“You’re always starving,” Sydney pointed out.
“Who’s at the deep end, then?” Alex asked.
Sydney looked at the other end of the pool, startled. She couldn’t see anything.
“There, right on the bottom. Wow!” Aran said, peering over the edge.
Sydney got off the lounge to see properly. So did Alex and Taylor.
The water had grown still enough that it was possible to see through the lapping surface.
There was a man on the bottom of the pool.
She glanced at the other end. Three distinct shapes. It wasn’t Brody, Veris or Rafe.
“Oh lord, he’ll drown,” Taylor whispered and yanked at the belt of her robe.
“No time,” Alex said urgently. He pushed between Marit and the twins, moving fast.
“Where did he come from?” Marit breathed, looking down at the still form on the bottom of the pool.
Sydney ignored her. Fear gripped her as she watched Alex. He was running by the time he hit the edge of the pool. He pushed off with his foot and her heart leapt as he threw himself into the water in an ungainly dive.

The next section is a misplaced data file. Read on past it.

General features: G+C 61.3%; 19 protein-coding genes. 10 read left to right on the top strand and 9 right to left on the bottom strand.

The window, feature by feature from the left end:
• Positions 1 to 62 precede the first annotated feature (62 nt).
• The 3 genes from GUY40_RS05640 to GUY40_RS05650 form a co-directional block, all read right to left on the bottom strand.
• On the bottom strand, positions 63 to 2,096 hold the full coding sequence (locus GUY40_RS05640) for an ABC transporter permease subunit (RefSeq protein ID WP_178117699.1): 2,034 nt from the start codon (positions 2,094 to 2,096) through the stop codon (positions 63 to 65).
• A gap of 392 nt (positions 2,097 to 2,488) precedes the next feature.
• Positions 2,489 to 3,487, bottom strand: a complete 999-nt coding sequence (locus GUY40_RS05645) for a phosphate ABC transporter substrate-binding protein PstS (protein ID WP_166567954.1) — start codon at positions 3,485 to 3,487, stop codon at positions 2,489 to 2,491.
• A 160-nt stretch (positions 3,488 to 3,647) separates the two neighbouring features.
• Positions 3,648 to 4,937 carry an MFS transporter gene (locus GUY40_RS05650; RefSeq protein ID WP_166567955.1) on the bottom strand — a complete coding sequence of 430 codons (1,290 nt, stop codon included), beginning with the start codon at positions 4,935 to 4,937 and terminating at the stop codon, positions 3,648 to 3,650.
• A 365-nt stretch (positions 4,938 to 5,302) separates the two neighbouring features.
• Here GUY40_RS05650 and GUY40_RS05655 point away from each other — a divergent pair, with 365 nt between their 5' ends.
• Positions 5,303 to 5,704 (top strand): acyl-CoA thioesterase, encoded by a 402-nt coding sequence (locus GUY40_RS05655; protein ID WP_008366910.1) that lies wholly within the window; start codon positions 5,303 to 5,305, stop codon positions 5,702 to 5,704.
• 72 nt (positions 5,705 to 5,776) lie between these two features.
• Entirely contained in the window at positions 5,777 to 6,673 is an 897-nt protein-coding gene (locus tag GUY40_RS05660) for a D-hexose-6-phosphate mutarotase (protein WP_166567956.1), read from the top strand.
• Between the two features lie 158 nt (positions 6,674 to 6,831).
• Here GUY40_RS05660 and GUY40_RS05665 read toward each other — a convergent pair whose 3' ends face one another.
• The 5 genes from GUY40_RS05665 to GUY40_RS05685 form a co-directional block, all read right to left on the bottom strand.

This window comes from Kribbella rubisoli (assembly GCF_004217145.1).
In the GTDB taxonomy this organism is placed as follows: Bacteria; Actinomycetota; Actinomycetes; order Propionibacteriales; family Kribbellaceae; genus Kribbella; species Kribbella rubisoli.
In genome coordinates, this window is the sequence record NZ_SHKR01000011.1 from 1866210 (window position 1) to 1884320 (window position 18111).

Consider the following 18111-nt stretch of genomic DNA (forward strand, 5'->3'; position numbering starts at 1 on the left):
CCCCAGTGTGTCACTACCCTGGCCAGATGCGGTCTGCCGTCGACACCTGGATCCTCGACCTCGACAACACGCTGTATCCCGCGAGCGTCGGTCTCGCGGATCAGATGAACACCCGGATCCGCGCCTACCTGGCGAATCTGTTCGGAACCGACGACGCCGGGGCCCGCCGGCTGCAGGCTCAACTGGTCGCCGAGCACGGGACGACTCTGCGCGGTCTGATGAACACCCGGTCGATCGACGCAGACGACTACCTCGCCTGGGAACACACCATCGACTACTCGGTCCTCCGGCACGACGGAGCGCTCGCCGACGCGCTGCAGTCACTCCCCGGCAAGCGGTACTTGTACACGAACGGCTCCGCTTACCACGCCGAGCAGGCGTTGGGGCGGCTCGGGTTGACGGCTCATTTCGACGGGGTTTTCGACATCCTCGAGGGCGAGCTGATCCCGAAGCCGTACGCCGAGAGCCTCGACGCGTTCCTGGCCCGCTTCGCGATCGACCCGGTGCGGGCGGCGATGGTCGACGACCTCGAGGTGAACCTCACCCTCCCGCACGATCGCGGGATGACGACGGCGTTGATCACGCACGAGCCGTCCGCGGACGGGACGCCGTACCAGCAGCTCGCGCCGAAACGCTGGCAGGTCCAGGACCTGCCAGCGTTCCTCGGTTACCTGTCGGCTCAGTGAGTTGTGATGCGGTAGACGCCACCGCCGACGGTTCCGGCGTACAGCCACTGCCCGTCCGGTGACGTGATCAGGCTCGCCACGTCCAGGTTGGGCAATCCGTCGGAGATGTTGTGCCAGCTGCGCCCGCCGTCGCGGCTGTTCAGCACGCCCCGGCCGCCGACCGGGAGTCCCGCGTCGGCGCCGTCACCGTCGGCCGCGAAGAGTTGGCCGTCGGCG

“He can’t swim!” Taylor cried, yanking off the robe.
“Marit, get the other three to help,” Sydney said urgently, pulling off her own robe.
Marit tore off the towel and dived into the pool in a flat, low arc, heading directly for the three men still sitting on the bottom of the pool.
Taylor dropped her robe and dived into the deep end, arrowing straight down to where Alex was struggling twelve feet below the surface.
Sydney considered diving in with them. She could swim, although she didn’t consider herself a strong swimmer. Only, all the adults were in the pool, now. Alannah stood on the edge with Aran, biting her lip, as the two of them watched Taylor and Alex.